GEO HANDGUARDS REVIEW
Words by Drew Rohde
Born from an unfortunate accident, GEO Handguards came about after founder Glenn E. Olsen suffered a serious hand injury after what should have been a minor encounter with a tree. Over the next several months Glenn brainstormed a way to create a product that could save him and other riders from having preventable injuries or crashes. After lots of tinkering and testing, GEO’s “Helmet for your hands” was born. Now, we’ve admittedly been on the handguard program for a while now as our e-biking adventures frequently take us into overgrown and seldom-ridden areas where juniper, sage and Manzanita wreak havoc on knuckles and gloves. We were curious to see how these unique-looking guards would compare to the more traditional “flag” style guards we’ve grown used to.
Built out of a proprietary hybrid polymer specially formulated for this application, GEO Handguards looks raw, and ready for battle. GEO claims the guards are unbreakable and some videos on their website show them dropping heavy weights on the curved guards while they protect the handlebar controls behind. Just in case you do manage to do something crazy, GEO offers a 1-year replacement policy if your guards break under normal use.
The hardware securing the guards is made from aircraft-grade 6061-aluminum and is anodized for maximum durability and corrosion resistance. GEO also shipped their handguards with a sticker pack full of outdoor-grade vinyl stickers so you can match your bike or components with a bit of flair.
Now, to talk about the elephant in the room, the aesthetic…honestly this was one of the harder things for us to get over. Obviously looks are very subjective but we were a bit skeptical about a thin curved bar wrapping around the bar and trapping our hands in the bike. Surprisingly, after the initial weirdness, the guards didn’t inhibit our movement at all and we were still able to ride with our hands on the outer edge of the grips like they weren’t there at all. The dropped outer edge design means no lost real estate.
So, how did they perform? As expected. GEO Handguards are located on the East Coast and they spend a lot of time riding in tight trees and narrower singletrack where knuckle bashing is a regular occurrence. This is definitely where the GEO Handguards shine. They’re designed to conform a bit and deflect the bike away from obstacles like trees when they hit them.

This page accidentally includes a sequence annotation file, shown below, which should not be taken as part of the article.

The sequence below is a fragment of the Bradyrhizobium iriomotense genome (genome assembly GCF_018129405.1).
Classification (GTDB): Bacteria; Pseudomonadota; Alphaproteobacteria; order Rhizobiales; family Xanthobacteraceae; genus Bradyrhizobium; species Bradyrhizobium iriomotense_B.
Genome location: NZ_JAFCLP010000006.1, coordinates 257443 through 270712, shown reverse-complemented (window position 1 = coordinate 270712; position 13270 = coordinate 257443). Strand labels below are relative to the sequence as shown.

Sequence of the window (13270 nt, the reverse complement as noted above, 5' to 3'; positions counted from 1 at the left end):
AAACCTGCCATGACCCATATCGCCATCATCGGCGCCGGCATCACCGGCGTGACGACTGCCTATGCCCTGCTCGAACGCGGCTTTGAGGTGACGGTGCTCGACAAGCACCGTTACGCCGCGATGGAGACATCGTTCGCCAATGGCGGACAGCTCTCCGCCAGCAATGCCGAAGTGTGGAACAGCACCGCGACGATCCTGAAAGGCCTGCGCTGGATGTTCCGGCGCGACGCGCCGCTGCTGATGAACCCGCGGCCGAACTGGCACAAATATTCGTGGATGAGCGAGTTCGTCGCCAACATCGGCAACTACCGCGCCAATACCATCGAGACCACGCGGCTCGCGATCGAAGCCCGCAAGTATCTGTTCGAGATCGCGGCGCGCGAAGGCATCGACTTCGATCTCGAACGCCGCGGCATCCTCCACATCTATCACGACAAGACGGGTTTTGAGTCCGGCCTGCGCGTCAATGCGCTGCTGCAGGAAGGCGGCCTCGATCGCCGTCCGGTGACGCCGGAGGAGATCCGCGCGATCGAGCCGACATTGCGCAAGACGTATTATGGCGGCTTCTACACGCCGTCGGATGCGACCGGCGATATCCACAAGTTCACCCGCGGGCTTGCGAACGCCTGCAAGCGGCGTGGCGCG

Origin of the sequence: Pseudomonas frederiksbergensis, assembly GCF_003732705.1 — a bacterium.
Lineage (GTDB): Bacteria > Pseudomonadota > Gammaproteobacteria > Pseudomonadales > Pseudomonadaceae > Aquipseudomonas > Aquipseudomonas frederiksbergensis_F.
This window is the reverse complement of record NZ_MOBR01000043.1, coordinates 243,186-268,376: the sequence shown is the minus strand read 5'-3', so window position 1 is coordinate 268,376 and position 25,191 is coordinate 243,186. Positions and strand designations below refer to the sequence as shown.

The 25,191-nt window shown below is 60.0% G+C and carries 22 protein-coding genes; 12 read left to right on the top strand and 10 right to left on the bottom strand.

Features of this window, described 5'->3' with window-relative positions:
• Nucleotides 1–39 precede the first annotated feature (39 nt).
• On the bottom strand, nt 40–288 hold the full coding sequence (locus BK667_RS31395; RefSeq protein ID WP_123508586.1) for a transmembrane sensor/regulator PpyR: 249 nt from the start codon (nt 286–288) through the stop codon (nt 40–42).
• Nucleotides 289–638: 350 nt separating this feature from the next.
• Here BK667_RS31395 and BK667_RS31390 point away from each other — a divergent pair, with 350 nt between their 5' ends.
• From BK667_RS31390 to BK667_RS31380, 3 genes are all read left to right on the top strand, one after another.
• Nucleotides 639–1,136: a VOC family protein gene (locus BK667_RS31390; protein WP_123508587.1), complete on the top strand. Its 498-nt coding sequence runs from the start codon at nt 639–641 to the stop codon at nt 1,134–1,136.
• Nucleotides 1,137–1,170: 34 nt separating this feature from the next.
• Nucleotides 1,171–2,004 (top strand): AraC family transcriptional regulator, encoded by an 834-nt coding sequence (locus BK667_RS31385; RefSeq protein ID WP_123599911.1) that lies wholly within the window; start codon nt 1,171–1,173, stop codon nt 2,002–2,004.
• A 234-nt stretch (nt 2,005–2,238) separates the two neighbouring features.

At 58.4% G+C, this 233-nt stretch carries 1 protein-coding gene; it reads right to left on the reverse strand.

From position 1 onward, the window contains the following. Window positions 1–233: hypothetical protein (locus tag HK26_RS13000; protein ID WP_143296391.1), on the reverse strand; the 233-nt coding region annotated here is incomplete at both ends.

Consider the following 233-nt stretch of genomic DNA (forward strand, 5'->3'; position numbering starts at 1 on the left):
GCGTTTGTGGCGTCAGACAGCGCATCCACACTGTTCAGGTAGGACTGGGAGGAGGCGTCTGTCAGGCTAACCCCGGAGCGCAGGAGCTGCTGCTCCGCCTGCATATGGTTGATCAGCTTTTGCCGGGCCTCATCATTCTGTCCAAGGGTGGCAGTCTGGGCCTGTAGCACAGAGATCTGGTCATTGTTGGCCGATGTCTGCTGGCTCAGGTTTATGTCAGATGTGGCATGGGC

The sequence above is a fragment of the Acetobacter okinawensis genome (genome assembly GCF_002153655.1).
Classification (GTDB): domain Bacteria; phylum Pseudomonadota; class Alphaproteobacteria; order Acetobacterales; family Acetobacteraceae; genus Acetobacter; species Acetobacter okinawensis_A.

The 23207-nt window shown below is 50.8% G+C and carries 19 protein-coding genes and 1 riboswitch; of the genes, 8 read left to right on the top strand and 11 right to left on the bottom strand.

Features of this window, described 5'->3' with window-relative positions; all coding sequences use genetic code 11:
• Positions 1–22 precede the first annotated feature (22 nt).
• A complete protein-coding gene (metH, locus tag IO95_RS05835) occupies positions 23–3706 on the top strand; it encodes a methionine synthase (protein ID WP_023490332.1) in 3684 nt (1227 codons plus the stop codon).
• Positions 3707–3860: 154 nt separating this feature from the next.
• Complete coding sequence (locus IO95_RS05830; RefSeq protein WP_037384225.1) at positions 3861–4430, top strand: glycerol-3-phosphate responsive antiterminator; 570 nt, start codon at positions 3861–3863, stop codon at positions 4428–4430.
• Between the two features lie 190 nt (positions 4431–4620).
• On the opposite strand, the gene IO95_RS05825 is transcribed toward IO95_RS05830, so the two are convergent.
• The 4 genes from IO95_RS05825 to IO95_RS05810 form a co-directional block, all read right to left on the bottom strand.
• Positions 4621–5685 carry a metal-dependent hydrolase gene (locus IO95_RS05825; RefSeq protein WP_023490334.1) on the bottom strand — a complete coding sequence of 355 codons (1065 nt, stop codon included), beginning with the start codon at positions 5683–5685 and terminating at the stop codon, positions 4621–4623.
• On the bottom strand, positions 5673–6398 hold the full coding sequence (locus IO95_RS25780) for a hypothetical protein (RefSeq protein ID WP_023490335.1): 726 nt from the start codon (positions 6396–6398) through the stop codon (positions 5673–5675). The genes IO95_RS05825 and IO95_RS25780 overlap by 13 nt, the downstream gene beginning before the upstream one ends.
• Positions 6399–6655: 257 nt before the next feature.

We have a very different reason for wanting handguards here on the West Coast however and this led us to some long conversations and calls with GEO. We’re happy to learn that because of their small, garage-run business, they were able to hang up the phone and get to work on making modifications based on our feedback.
While I ride with full wrap around grips on my Husqvarna enduro motorcycle because I regularly bash into trees at speed, I prefer flag-style handguards on my ebikes for brush deflection and protection from cold air in the winter. These thin polycarbonate bars did not offer much protection as we’d charge through Manzanita-lined trails or plowed through damp, overgrown shrubs on cold winter mornings.
As you can see here though, GEO took our feedback and went straight to the prototyping room and whipped up some Max handguard covers. They will be retrofittable, easy to install and should offer more protection against shrubs, sticks, brush and cold air. They should be available in the near future and we’ve been told they’ll retail for around $25.
The Wolf’s Last Word
We give serious props to GEO for thinking outside the box with these handguards. From an engineering, business and shipping perspective, they’ve been able to create a unique product that ships flat to reduce cost, is strong and durable, and offers serious impact protection if you happen to hit a tree, post or other immovable object. We also like that the system spins easily in the event of a crash, which they claim reduces the stress risers that can form in your handlebars unlike other handguards with a single, rigid mounting point. Certainly worth considering, especially if you’ve got expensive carbon bars.
That being said, as they sit now, they are not the right tool for the job here in the dense shrubbery of the deserts we typically ride. The promise of add-on brush deflectors is certainly exciting and something that we envision a lot of people will be happy to see as an option, however that will also put the guards at the $100 price point.
If you interested in these handguards, use code “loamwolf2020” at checkout to save 5-dollars.
Respect the Unique Design and Idea
Protect Your Controls and Hands from Trees
Not Large Enough to Protect in Shrubbery/Brush
Looks Aren’t for Everyone
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